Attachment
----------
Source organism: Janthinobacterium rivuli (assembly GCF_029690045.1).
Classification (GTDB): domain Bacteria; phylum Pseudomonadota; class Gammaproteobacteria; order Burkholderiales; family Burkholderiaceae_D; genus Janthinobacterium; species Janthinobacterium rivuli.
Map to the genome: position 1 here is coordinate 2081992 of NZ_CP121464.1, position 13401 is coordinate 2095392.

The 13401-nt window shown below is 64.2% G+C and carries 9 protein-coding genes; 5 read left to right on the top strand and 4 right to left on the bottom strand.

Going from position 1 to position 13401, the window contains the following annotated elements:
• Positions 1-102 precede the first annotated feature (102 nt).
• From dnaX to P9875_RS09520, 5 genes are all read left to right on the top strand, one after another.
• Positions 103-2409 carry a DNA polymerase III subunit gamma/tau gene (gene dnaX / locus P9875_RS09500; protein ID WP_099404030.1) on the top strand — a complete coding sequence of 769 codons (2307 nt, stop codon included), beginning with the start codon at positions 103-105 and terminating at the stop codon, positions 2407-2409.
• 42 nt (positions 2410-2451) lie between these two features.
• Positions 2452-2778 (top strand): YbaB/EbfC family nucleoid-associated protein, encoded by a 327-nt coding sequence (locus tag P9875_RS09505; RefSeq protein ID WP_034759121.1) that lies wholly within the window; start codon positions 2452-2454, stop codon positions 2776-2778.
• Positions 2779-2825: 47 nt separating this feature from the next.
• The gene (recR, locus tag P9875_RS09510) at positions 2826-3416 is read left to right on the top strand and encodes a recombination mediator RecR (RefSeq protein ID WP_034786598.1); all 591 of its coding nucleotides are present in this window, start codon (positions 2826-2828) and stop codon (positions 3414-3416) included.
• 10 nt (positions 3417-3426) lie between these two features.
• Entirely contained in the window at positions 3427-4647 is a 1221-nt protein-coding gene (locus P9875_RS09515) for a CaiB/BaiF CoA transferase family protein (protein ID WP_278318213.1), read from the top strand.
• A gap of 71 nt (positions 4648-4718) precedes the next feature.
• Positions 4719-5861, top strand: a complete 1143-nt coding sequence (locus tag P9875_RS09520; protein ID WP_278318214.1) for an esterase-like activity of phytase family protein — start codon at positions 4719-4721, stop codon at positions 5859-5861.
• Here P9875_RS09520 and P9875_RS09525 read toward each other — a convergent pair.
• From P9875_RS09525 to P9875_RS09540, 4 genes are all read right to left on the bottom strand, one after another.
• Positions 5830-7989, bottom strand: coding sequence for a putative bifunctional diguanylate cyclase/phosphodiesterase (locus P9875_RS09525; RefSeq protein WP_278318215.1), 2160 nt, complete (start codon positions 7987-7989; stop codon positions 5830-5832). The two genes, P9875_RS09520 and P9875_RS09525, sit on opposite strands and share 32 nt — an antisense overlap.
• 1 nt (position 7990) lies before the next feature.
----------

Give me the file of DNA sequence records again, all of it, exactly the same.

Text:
Source organism: Janthinobacterium rivuli (assembly GCF_029690045.1).
Classification (GTDB): domain Bacteria; phylum Pseudomonadota; class Gammaproteobacteria; order Burkholderiales; family Burkholderiaceae_D; genus Janthinobacterium; species Janthinobacterium rivuli.
Map to the genome: position 1 here is coordinate 2081992 of NZ_CP121464.1, position 13401 is coordinate 2095392.

The 13401-nt window shown below is 64.2% G+C and carries 9 protein-coding genes; 5 read left to right on the top strand and 4 right to left on the bottom strand.

Going from position 1 to position 13401, the window contains the following annotated elements:
• Positions 1-102 precede the first annotated feature (102 nt).
• From dnaX to P9875_RS09520, 5 genes are all read left to right on the top strand, one after another.
• Positions 103-2409 carry a DNA polymerase III subunit gamma/tau gene (gene dnaX / locus P9875_RS09500; protein ID WP_099404030.1) on the top strand — a complete coding sequence of 769 codons (2307 nt, stop codon included), beginning with the start codon at positions 103-105 and terminating at the stop codon, positions 2407-2409.
• 42 nt (positions 2410-2451) lie between these two features.
• Positions 2452-2778 (top strand): YbaB/EbfC family nucleoid-associated protein, encoded by a 327-nt coding sequence (locus tag P9875_RS09505; RefSeq protein ID WP_034759121.1) that lies wholly within the window; start codon positions 2452-2454, stop codon positions 2776-2778.
• Positions 2779-2825: 47 nt separating this feature from the next.
• The gene (recR, locus tag P9875_RS09510) at positions 2826-3416 is read left to right on the top strand and encodes a recombination mediator RecR (RefSeq protein ID WP_034786598.1); all 591 of its coding nucleotides are present in this window, start codon (positions 2826-2828) and stop codon (positions 3414-3416) included.
• 10 nt (positions 3417-3426) lie between these two features.
• Entirely contained in the window at positions 3427-4647 is a 1221-nt protein-coding gene (locus P9875_RS09515) for a CaiB/BaiF CoA transferase family protein (protein ID WP_278318213.1), read from the top strand.
• A gap of 71 nt (positions 4648-4718) precedes the next feature.
• Positions 4719-5861, top strand: a complete 1143-nt coding sequence (locus tag P9875_RS09520; protein ID WP_278318214.1) for an esterase-like activity of phytase family protein — start codon at positions 4719-4721, stop codon at positions 5859-5861.
• Here P9875_RS09520 and P9875_RS09525 read toward each other — a convergent pair.
• From P9875_RS09525 to P9875_RS09540, 4 genes are all read right to left on the bottom strand, one after another.
• Positions 5830-7989, bottom strand: coding sequence for a putative bifunctional diguanylate cyclase/phosphodiesterase (locus P9875_RS09525; RefSeq protein WP_278318215.1), 2160 nt, complete (start codon positions 7987-7989; stop codon positions 5830-5832). The two genes, P9875_RS09520 and P9875_RS09525, sit on opposite strands and share 32 nt — an antisense overlap.
• 1 nt (position 7990) lies before the next feature.